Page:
• Cockroaches Will Rule the Earth: H. P. Lovecraft mentions a race of giant beetles that will rule the Earth millions of years in the future once humans are extinguished. What makes this especially interesting is that flour beetles have since been proven to have a higher tolerance for radiation than even cockroaches, although Lovecraft himself would have no way of knowing this.
    After man there would be the mighty beetle civilization, the bodies of whose members the cream of the Great Race would seize when the monstrous doom overtook the elder world. Perhaps these entities had come to prefer earth's inner abysses to the variable, storm-ravaged surface, since light meant nothing to them. Perhaps, too, they were slowly weakening with the aeons. Indeed, it was known that they would be quite dead in the time of the post-human beetle race which the fleeing minds would tenant.
  • The Collector: The Yith are alien librarians, who telepathically collect knowledge on every civilization that was, is, and will be, storing the knowledge in their endless city-sized libraries.
  • Eldritch Abomination: Played straight with the flying polyps, which are said to be only partly material and temporarily visible, but averted with the Yithians which are organic beings that evolved on Earth — or at least their bodies are. Alien looking though the Yith are, their goals, actions, histories, and societies are largely comprehensible to humans. They are more intelligent than humans but cannot understand the polyps, or swap bodies with them, and so find them terrifying.
  • Everyone Has Standards: The Yithians have strict rules when it comes to their mindswap abilities. Temporary mindswaps in the search of knowledge are common, and any "visitors" are treated like honored guests, but permanent mindswaps are only allowed in extreme emergencies (like a planetary cataclysm) and any Yithian that tries to permanently hide in another body (such as the occasional, though rare, criminal) is mercilessly hunted down and punished. In rare cases where a non-Yithian ends up permanently mindswapped by accident (because their original body died), they are treated as honored and respected guests by the Yithians for the rest of their lives to make up for it. The word "kindness" is actually used regarding how they treat the "dying exiles", who were put into the body of a dying Yithian by a criminal.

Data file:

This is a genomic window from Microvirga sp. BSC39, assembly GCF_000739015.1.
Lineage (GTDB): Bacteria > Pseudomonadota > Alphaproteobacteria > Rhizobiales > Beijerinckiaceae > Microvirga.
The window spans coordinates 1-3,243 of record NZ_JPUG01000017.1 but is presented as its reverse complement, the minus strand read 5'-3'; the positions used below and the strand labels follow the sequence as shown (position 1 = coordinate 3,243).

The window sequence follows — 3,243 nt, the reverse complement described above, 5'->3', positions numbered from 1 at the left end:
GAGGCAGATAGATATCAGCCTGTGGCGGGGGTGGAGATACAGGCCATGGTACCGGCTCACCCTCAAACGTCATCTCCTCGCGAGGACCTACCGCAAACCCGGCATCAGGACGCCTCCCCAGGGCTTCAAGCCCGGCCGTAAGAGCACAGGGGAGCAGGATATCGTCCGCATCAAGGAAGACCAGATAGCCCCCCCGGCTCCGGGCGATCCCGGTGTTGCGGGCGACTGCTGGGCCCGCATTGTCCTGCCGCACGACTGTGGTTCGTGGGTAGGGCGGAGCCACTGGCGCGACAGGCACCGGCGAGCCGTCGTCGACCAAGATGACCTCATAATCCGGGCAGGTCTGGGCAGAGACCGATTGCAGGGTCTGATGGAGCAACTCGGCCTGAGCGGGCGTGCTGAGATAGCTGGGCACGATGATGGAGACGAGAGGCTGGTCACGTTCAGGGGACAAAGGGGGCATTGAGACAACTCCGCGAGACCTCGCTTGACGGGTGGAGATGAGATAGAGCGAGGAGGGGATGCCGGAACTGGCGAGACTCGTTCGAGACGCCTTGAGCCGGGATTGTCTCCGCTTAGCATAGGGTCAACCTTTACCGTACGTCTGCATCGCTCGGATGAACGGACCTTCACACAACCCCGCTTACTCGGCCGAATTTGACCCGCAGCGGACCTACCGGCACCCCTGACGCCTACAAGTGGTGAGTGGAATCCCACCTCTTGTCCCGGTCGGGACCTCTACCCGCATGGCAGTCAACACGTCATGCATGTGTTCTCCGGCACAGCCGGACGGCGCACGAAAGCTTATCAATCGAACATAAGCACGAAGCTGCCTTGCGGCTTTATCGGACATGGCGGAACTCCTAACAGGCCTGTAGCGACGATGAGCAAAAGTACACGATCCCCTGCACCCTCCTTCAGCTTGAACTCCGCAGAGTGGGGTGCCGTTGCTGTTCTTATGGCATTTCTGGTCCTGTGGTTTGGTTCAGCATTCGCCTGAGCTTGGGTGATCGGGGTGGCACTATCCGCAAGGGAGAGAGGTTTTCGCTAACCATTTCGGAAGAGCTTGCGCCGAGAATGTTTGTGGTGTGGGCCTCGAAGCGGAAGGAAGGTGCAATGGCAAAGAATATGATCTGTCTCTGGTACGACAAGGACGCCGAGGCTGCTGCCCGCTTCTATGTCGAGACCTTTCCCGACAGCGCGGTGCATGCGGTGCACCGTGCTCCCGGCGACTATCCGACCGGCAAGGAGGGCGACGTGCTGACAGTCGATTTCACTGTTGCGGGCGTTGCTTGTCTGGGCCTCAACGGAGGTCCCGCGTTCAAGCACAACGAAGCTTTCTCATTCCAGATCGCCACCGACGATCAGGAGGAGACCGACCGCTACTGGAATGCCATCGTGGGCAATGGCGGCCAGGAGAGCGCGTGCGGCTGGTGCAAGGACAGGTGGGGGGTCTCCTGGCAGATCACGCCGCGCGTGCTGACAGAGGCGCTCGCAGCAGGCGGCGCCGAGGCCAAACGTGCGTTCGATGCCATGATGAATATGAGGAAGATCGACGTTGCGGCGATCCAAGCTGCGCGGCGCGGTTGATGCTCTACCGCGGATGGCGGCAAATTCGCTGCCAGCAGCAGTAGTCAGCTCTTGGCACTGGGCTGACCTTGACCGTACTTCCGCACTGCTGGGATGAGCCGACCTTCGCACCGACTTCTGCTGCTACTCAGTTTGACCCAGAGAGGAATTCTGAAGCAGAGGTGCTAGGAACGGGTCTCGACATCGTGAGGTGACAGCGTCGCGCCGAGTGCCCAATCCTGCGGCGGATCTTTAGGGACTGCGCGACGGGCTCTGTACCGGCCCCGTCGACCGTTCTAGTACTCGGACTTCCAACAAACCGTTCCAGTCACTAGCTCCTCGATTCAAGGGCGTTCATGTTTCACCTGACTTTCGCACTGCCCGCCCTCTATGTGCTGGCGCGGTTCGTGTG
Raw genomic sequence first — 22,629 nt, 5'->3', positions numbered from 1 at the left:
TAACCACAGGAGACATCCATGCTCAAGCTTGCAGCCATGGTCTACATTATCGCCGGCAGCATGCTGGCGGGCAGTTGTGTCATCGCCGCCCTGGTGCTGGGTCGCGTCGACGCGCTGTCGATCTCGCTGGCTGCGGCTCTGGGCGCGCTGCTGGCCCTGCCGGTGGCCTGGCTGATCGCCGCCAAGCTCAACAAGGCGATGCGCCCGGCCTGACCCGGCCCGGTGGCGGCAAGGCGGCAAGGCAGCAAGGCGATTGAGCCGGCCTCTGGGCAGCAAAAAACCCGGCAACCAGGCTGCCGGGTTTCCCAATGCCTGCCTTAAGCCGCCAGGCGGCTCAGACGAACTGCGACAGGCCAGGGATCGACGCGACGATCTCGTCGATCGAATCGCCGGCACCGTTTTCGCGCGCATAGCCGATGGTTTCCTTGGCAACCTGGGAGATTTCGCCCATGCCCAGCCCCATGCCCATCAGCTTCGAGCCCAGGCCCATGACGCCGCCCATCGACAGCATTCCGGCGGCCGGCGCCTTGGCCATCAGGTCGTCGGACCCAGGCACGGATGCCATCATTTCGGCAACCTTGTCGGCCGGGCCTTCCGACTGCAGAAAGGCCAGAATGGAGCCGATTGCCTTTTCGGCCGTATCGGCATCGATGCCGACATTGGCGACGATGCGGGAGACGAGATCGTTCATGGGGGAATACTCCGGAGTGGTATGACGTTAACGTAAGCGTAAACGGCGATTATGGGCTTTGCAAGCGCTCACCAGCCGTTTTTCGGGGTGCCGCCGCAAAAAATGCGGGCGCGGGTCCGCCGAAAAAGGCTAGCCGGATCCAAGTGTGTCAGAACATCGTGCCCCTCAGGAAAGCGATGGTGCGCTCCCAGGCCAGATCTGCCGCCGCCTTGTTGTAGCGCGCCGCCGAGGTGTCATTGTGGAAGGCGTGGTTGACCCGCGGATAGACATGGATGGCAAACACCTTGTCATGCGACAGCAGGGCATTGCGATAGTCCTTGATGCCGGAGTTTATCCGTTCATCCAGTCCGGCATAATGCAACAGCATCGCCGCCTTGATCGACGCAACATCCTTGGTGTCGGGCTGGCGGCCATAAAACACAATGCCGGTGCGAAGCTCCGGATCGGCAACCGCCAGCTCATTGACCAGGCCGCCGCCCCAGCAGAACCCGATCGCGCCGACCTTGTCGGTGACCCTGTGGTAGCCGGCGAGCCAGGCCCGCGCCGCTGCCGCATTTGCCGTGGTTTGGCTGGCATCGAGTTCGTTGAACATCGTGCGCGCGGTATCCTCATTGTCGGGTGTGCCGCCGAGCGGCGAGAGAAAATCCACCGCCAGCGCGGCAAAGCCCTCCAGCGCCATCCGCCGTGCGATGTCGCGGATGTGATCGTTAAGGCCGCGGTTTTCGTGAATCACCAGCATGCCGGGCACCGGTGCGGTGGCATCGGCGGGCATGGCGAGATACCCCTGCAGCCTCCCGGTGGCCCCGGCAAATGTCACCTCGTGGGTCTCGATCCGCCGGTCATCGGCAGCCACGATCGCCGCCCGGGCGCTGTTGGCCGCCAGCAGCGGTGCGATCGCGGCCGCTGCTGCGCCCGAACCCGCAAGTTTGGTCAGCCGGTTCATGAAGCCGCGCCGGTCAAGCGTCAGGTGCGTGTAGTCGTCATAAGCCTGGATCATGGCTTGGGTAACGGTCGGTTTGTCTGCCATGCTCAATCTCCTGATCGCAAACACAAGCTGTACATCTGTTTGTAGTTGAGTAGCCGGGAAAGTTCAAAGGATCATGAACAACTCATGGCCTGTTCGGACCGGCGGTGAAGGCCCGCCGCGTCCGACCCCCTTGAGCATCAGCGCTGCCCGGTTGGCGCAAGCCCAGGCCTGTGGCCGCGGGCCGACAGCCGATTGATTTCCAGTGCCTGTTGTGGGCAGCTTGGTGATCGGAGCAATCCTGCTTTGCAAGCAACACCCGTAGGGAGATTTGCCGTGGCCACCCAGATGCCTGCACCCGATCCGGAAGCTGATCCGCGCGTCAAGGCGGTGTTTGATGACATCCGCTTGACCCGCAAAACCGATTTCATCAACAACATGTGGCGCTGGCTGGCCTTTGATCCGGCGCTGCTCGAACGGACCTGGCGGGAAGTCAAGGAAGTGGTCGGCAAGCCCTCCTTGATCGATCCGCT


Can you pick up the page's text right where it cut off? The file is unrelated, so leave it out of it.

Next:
• "Freaky Friday" Flip: The Yithians' entire shtick. They like to swap with people of "keen thoughtfulness" for a period of several years and then build devices with which they swap back, but will much more often and temporarily swap into others as well. When faced with a danger they as a species cannot overcome, they will, as a group swap bodies with another race of beings at some other place and/or time to escape, leaving the minds of those they switch with to perish in their previous bodies.
  • Frozen Face: Yith in human bodies don't really bother to learn a lot of facial expressions. A doctor overseeing the narrator when he's switched back notes that his previously "mask-like" face has become more expressive.
  • Grand Theft Me: Yithians can do this temporarily to gain knowledge or permanently to try to escape their own deaths. On a personal level, one Yith taking another being's body and leaving its inhabitant to die in its place, that's very frowned on by the others, but it's their plan for survival as a species.
  • Gray-and-Grey Morality: Humans and Yithians both have morality of a sort, but it tends to be overruled by concerns of survival, as one species will inevitably try to survive at the expense of another, by any means necessary.
  • Humanoid Abomination: After his three-year memory lapse, the narrator is told that almost everyone he meets instinctively rejects him as "wrong", like there was something about his behavior and speech that was just inherently revolting. For his loved ones, it was even worse, as his wife refused to accept that he was himself, and divorced him. His oldest and youngest child also rejected him, with only his second-oldest child remaining faithful to the idea that his real self would one day return (which it did). Even after the narrator becomes himself again, only his middle child has any relationship with him.
  • Majored in Western Hypocrisy: Loosely speaking, if you switch the Earth-based, Mesozoic Yith civilisation for "the West", this could apply to all the human and other sapient minds, in the (current) Great Race bodies, studying anything and everything in the Yith's current homeworld and time period. There's even a hint of the "colonised mind learning from the coloniser" dynamic that this trope implies, since most of the non-Yith minds were forced to inhabit the current Yith bodiesnote  without their prior consent. Since Lovecraft was a hardcore white supremacist (he had moderated his views slightly by this time, but only just) this is rather ironic.
  • Mental Space Travel: the Great Race of Yith escaped their original homeworld's destruction by using their technology to swap bodies with a species that inhabited Earth millions of years ago.
  • Mental Time Travel: The Great Race of Yith have the ability to project their minds across time, swapping minds with a being of another era.